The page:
Iowa City Community School District high school to build seclusion room

The district is building a seclusion room for students whose individual education plans require them, despite the former district-wide ban on the rooms in 2018.

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Braden Ernst

Iowa City High School is seen on Monday, April 25, 2022.

Emily Delgado, News Reporter


Iowa City High School is building a seclusion room to be used for students who need a space available as a part of their individual education program.

The Iowa City Community School District Board of Education banned seclusion rooms in 2018, but voted on April 12 to reverse the ban. The board made this decision after recognizing that seclusion rooms were not aiding the district’s goal of maintaining a safe student environment, Kristin Pedersen, director of communication relations for Iowa City schools, wrote in an email to The Daily Iowan.

The building of this seclusion room will cost $24,000 and will be used as a last resort solution.

“We recognize the role that restraint or seclusion may play in maintaining a safe environment for all students within our schools,” Pedersen wrote. “We continuously evaluate ways to increase our support to students and provide a safe and supportive school environment.”

The school board reversed the decision to allow the addition of a new seclusion room for students if the individualized education program, known as IEP, requires it, said Superintendent Matt Degner during Iowa City Community School District’s Board of Directors meeting on April 12.

An individualized education program plan is discussed with the parents of the student and educators, Degner said.

“The only time we would consider the use of the seclusion room, to this level or even the construction of a seclusion room would be if it’s part of a student’s current IEP plan,” Degner said at the April 12 meeting.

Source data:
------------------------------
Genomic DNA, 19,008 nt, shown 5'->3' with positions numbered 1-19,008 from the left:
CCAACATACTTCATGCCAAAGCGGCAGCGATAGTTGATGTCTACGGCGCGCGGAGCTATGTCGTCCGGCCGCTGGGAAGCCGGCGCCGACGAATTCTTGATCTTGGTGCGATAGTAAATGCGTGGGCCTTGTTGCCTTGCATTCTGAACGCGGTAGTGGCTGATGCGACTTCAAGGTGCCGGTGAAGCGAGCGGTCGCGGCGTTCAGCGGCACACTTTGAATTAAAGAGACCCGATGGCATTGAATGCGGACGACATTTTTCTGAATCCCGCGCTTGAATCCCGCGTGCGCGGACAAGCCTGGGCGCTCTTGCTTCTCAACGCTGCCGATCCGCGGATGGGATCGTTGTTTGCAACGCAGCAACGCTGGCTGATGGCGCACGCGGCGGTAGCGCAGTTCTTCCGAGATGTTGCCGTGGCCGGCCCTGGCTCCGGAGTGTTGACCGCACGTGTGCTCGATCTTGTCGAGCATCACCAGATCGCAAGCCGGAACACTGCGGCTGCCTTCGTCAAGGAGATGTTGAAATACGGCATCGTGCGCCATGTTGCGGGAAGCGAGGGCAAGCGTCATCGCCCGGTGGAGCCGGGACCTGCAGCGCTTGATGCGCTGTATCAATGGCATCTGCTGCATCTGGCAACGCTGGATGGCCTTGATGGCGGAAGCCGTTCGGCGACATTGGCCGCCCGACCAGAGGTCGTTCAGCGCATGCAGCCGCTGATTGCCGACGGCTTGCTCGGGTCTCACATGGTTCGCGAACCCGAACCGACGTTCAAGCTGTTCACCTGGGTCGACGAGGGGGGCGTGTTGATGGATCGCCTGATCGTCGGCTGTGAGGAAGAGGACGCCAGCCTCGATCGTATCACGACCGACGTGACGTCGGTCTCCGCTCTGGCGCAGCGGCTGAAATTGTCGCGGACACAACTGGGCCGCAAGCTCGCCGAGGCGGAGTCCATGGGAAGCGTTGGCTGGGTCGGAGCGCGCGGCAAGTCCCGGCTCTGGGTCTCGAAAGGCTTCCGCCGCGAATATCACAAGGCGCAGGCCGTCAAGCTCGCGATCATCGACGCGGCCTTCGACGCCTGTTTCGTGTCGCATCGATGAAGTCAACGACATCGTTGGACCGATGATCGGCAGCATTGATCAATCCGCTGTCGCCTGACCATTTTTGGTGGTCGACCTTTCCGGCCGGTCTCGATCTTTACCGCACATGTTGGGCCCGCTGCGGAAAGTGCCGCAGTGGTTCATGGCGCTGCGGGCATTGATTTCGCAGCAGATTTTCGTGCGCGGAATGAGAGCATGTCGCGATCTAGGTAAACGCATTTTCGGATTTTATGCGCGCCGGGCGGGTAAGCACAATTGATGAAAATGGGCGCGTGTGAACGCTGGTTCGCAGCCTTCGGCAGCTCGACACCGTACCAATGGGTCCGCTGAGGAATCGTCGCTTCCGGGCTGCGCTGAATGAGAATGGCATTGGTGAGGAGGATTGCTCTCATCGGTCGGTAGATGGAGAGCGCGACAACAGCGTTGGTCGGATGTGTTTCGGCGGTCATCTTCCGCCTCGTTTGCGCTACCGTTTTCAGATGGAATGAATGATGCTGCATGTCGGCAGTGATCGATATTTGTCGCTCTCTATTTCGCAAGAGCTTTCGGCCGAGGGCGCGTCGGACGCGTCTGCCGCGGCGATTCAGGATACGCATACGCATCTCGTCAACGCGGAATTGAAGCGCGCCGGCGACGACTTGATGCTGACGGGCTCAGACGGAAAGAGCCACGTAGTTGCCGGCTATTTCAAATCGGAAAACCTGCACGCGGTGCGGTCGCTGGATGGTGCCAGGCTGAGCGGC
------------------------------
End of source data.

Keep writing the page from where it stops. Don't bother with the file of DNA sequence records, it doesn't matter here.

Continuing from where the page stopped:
The district will use other preventive measures outlined in a student’s IEP before using a seclusion room, Lisa Glenn, Iowa City Community School District director of special education, said at an Iowa City Community School District meeting on April 12.

The purpose of the seclusion room will vary depending on the student’s IEP, Iowa City Community School District Board Member Maka Pilcher-Hayek, said. Pilcher-Hayek voted for the approval of the seclusion room.

“Maybe for one student, it’s a quiet space and they just need zero stimulation,” Pilcher-Hayek said. “It’s to keep them from being triggered by something.”

The district is required to implement a student’s IEP to follow federal seclusion room standards.

“​​So you really have the group of experts there saying this is a component of what a student, or students, may need to be successful in our school environment,” Degner said. “That’s the only reason we would consider it.”

Since the initial district-wide ban on seclusion rooms, there have been more amendments to Iowa law concerning them, J.P. ​​Claussen, Iowa City Community School District board member, said.

Iowa Chapter 103 spells out the requirements for seclusions rooms in Iowa schools, should districts choose to have them.

“This is not a situation that is unique to our district. All districts across Iowa are governed by the same requirements of Chapter 103 of Iowa Administrative Code 281,” Pedersen wrote. “Our goal is zero instances of restraint or seclusion at the student case level.”

Iowa Chapter 103 requires seclusion rooms to be fifty-six square feet, have sufficient lighting, ventilation, and be free of objects that could be used to inflict self-harm.

The district, in addition to the seclusion room, also has behavior interventionist positions, ​​Claussen said.

“We have a lot more positions that focus on behavior so we have a number of behavior interventionist positions that we never had before,” ​​Claussen said. “Those are folks that can go out to buildings kind of help problem solve, kind of troubleshoot situations.”

Pedersen wrote that the district provides support to the student at the core level and attempts to avoid crises.

“We front-load the support before the point of crisis, starting at the core level with what is available to all students and layering on supports and individualized strategies for those who may need more,” Pedersen wrote.

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